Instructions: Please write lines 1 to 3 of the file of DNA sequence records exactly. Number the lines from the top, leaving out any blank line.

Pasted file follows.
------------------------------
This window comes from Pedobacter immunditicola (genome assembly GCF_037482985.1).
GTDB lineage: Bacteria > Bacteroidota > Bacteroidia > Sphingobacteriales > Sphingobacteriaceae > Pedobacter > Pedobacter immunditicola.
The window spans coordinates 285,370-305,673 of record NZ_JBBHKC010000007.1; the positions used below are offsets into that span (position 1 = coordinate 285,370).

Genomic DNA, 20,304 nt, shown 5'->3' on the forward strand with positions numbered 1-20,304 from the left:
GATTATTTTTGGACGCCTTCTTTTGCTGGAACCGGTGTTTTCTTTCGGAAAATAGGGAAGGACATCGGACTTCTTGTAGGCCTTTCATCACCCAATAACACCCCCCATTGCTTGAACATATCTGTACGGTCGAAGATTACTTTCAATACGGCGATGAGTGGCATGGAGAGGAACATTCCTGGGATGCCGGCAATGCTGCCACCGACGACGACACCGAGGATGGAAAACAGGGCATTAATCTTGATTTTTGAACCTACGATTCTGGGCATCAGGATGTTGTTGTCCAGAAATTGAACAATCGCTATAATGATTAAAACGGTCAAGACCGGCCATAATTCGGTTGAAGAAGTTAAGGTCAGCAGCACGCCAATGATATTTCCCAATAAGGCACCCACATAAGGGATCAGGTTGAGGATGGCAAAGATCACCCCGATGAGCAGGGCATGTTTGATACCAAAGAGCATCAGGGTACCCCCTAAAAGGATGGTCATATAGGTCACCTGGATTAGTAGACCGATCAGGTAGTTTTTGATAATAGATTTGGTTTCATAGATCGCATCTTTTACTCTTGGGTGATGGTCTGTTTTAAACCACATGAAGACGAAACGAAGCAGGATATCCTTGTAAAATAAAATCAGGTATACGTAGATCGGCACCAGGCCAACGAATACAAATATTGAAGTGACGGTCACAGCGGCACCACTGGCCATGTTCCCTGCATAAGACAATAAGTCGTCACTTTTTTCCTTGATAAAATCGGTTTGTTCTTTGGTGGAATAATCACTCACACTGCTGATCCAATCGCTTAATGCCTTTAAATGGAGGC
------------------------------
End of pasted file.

This window comes from Pedobacter immunditicola (genome assembly GCF_037482985.1).
GTDB lineage: Bacteria > Bacteroidota > Bacteroidia > Sphingobacteriales > Sphingobacteriaceae > Pedobacter > Pedobacter immunditicola.
The window spans coordinates 285,370-305,673 of record NZ_JBBHKC010000007.1; the positions used below are offsets into that span (position 1 = coordinate 285,370).